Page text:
unambiguous evidence that mars once had water
The Mars rover Opportunity discovered a vein of gypsum (calcium sulfate dihydrate), a soft mineral that can only be deposited by water. The discovery was made a few months ago, but the announcement was made on December 7th. There is a substantial body of evidence that supports water on ancient Mars — land formations that are congruent with shorelines, lake beds, other mineral deposits, and waterways. The presence of gypsum is the most conclusive so far, and the kicker is that gypsum is deposited by water with an acidity level that is more favorable for life than previously discovered minerals. (h/t Wired)
This is interesting news, but I’m personally waiting to see proof of water on modern Mars. It barely got a blip on the radar because of the summer government debt showdown nonsense, but back in August, researchers at NASA’s Jet Propulsion Laboratory in Pasadena presented images from the Mars Reconnaissance Orbiter revealing the seasonal appearance of what look to be water rivulets running down-slope at key points on the planet’s surface (GIF below). A study was concurrently published in Science.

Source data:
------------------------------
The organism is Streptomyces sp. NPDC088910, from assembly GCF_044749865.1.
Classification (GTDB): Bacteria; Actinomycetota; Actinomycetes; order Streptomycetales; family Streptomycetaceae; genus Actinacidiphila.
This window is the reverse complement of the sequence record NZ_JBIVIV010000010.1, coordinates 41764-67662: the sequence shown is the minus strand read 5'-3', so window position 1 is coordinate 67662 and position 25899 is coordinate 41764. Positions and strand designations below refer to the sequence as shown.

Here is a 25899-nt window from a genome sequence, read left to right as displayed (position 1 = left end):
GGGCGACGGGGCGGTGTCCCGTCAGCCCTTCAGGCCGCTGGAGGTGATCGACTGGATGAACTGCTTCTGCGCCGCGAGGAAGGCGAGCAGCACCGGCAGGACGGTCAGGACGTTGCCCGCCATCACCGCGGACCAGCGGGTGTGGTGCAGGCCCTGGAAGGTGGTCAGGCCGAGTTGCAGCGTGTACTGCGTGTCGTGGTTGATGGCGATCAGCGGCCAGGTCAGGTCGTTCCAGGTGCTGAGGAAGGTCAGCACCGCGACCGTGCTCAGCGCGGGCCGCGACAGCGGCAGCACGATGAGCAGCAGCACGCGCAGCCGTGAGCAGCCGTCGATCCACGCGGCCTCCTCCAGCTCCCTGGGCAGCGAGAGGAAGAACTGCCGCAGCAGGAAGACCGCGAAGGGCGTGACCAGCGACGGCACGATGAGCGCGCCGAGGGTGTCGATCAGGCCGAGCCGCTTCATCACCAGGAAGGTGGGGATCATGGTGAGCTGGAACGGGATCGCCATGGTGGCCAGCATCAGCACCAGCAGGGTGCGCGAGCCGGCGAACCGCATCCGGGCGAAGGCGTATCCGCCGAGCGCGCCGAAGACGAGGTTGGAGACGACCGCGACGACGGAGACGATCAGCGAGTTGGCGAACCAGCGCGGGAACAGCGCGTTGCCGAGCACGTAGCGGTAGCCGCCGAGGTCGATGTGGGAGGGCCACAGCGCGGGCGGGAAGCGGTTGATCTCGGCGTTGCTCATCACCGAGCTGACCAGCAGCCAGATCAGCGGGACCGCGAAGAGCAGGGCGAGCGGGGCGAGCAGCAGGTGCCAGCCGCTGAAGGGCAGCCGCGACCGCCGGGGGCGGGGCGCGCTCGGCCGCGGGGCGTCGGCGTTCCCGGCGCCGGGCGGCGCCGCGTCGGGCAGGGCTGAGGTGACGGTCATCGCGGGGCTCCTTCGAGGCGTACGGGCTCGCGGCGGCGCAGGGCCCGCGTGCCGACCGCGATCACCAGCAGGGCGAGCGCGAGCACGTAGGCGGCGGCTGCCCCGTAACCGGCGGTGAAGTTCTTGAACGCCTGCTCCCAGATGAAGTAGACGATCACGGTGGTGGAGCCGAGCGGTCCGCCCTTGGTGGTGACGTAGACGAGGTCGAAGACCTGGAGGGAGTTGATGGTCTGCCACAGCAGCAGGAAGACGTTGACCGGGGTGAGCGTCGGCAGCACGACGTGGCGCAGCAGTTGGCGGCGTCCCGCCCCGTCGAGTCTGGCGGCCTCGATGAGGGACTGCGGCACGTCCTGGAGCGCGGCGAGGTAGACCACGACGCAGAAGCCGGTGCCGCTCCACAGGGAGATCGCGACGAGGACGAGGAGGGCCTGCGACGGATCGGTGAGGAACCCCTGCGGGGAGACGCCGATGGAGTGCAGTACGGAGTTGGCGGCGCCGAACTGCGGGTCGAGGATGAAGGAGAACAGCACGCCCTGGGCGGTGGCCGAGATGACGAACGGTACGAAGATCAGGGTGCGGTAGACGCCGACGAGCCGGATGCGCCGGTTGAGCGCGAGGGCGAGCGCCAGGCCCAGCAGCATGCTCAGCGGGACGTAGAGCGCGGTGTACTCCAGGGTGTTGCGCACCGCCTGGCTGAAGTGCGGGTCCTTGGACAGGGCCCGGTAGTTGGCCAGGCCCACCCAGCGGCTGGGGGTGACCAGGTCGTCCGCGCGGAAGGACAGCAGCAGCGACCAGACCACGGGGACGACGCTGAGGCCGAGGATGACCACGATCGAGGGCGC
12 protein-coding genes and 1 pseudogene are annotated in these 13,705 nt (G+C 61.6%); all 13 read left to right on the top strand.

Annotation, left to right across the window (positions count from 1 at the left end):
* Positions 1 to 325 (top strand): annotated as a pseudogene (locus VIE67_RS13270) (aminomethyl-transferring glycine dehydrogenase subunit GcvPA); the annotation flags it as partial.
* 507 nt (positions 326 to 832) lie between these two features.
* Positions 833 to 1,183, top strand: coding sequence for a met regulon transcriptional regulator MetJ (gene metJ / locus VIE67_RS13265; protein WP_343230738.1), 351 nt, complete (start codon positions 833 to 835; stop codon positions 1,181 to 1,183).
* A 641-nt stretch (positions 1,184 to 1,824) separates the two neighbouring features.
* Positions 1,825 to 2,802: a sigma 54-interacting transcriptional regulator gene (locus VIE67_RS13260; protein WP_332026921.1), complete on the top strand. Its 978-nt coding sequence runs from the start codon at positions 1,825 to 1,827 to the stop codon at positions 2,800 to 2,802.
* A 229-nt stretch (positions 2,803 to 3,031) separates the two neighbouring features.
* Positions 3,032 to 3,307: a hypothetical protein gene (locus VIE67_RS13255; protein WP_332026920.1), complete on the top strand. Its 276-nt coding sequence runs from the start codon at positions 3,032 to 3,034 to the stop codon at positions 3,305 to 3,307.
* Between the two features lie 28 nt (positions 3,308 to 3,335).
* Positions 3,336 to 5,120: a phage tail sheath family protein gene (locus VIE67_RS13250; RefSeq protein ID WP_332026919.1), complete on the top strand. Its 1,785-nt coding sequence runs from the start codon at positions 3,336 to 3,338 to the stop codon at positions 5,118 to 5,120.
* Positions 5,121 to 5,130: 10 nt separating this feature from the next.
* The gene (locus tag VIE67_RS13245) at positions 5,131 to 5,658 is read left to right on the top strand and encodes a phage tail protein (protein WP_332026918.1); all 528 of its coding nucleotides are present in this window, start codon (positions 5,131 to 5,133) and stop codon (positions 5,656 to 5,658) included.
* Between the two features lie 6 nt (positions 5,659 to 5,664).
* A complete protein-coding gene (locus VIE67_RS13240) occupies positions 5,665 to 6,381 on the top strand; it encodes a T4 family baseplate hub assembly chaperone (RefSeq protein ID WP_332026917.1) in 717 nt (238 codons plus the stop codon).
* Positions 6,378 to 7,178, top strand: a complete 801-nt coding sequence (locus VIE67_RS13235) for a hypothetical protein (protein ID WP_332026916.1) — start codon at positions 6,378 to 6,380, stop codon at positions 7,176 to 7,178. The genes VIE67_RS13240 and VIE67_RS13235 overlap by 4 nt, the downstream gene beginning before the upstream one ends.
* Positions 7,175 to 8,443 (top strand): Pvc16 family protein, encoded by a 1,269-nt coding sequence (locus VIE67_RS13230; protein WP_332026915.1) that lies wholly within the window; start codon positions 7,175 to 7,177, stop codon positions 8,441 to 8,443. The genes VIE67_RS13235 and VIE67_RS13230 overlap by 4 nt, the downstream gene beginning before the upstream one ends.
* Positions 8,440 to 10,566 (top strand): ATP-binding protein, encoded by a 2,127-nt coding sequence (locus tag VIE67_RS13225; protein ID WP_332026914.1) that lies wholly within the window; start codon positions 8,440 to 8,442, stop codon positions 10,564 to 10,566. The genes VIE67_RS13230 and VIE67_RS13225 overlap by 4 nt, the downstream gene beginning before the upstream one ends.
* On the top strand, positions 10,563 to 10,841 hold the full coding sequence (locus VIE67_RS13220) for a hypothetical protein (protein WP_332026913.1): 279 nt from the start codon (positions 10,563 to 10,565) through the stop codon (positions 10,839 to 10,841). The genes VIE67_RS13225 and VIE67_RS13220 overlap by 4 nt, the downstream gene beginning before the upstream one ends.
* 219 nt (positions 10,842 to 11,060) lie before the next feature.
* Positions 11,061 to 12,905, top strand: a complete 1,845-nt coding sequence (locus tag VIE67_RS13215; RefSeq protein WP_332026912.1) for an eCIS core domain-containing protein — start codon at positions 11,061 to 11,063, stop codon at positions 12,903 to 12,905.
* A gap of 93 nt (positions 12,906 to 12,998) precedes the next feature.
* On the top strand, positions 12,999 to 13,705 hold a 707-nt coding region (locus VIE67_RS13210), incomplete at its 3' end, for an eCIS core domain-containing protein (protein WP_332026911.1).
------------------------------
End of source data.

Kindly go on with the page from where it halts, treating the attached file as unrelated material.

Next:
While that evidence isn’t conclusive, it’s certainly supported by the fact that the water appears during the Martian summer (when surface temperatures swing from -10 degrees Fahrenheit to 80 degrees Fahrenheit. The locations of the streaks, near the equator, rather than the frozen poles, also adds plausibility.
Kim Stanley Robinson is probably loving this.